Economics of Life in Balance
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For several years I studied the economics of decolonization in the Pacific Islands. I came to the conclusion that what is really needed is the decolonization of economics itself.
Pacific Islands culture (and indeed most indigenous cultures) is based on values that simply do not fit the neoclassical model of "economic rationality," based on materialism and individualistic self-interest as the main motivating forces. This culture—in particular its communal land tenure and lack of individualistic go-getting spirit—is often referred to as an impediment to economic "development." The thinking seems to be that since the realities of Pacific societies do not fit the development model, the societies should be changed. But of course the reverse is true: the model must be changed to suit the society.
I call the more appropriate model "Pononomics," from the Hawaiian word pono, meaning goodness, righteousness, balance. Apart from being more culturally appropriate, it is more ecologically sustainable as well.
An imaginary conversation between Adam Smith and "Bula Vinaka," a typical islander, illustrates the difference:
Smith: The magic of the marketplace is this: Each person, acting in his own self-interest, maximizes total welfare. The butcher provides you with a pork chop, not because he likes you, but because he wants your money. And you give him money because you want the pork chop. Both of you are better off—otherwise you would not have made the trade. This is replicated throughout the economy, and everyone is better off.
Vinaka: Each person acting in his own self-interest is stingy behavior. In our culture, when somebody has extra, they give it away. We even give away whole pigs, not just pork chops. The way to maximize welfare is to redistribute things, so that goods and money flow like water to where they are most needed.
Smith: Another magic of the marketplace is that supply and demand are always perfectly balanced. If there is a shortage, the price will go up. Higher prices encourage producers to produce more, and so the shortage is alleviated. For instance, when the price of coconuts goes up, you produce more, right?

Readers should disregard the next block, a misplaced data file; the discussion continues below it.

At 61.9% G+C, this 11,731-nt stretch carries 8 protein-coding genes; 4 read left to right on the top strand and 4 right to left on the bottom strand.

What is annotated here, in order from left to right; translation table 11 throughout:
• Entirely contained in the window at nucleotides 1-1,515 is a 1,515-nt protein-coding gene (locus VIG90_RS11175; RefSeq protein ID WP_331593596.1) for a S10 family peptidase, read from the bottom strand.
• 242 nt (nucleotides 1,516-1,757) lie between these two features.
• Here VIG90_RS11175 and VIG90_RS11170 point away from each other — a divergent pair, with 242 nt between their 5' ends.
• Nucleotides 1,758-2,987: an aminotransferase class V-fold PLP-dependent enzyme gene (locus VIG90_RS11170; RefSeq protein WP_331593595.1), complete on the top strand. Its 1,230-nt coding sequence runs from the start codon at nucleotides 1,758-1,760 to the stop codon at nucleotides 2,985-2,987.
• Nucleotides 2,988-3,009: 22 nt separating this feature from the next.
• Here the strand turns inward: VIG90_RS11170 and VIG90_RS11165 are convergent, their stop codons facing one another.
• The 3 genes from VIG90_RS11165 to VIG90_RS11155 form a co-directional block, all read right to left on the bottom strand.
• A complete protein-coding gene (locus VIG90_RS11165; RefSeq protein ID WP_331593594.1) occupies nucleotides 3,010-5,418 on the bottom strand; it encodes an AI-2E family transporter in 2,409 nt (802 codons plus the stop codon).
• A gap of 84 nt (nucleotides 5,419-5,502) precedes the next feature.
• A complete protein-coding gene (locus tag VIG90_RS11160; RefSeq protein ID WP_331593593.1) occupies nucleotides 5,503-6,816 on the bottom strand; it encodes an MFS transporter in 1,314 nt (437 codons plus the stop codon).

Vinaka: No, when the price of coconuts goes up, I produce less. Last year I had to cut 70 coconuts to pay my children's school fees. Now the price of coconuts has gone up, and I only have to cut 50! Somebody else can cut the others, and pay for their children's school, too.
Smith: But the magic of the market allows you to accumulate great wealth. It converts land and natural resources—which are in themselves worthless—into valuable goods.
Vinaka: Land is not worthless. It's priceless. It's where the spirits of our ancestors live. It's what we pass on to our children. We don't own it, we care for it. The "owners" of land are the spiritual rights vested in people, not the people themselves. When we say vanua, which is a piece of land, it means the land and people together.
Smith: But our system is so much more efficient. One man working all day can make, say, 14 pins. Now, by working together, each man doing a separate task (one man cutting wire, one man putting pinheads on), 14,000 pins could be produced each day.
Vinaka: Who needs 14,000 pins? For me, division of labor goes like this: Alone, it takes all day to make 14 pins. Working together, we can make 14 pins in about 20 minutes. Then we can all go home and relax! Or go catch some fish for dinner. When you have mass production you take too much, you eat up the earth and make the species extinct, like the sandalwood and the whales. You fill up our lagoons with trash from McDonald's.
Smith: But cleaning up that trash makes jobs, so everyone is wealthier. Every single transaction contributes to the gross national product, or wealth, and creates jobs. Aren't you worried about unemployment?
Vinaka: We are not particularly eager to work hard all day every day. We are content to earn what is needed for basic necessities. You need a concept of enoughness. You need to value freedom and leisure. People don't want jobs, they want food and a roof. And if you can grow your own food and build your own roof, you don't need a job.
It's a pity that your "education" has educated our children away from knowing how to live. It is unfortunate that your economics defines our happy life—which has survived thousands of years—as a state of unemployment.
As the rest of the world begins confronting the hazards of overdevelopment, you may find that the indigenous cultures of the world, like the Pacific Islanders, know something about how to live.
Regina Gregory is an ecological/political economist living in Honolulu, Hawai'i. Current projects include www.ecotippingpoints.org and the Hawai'i independence movement.
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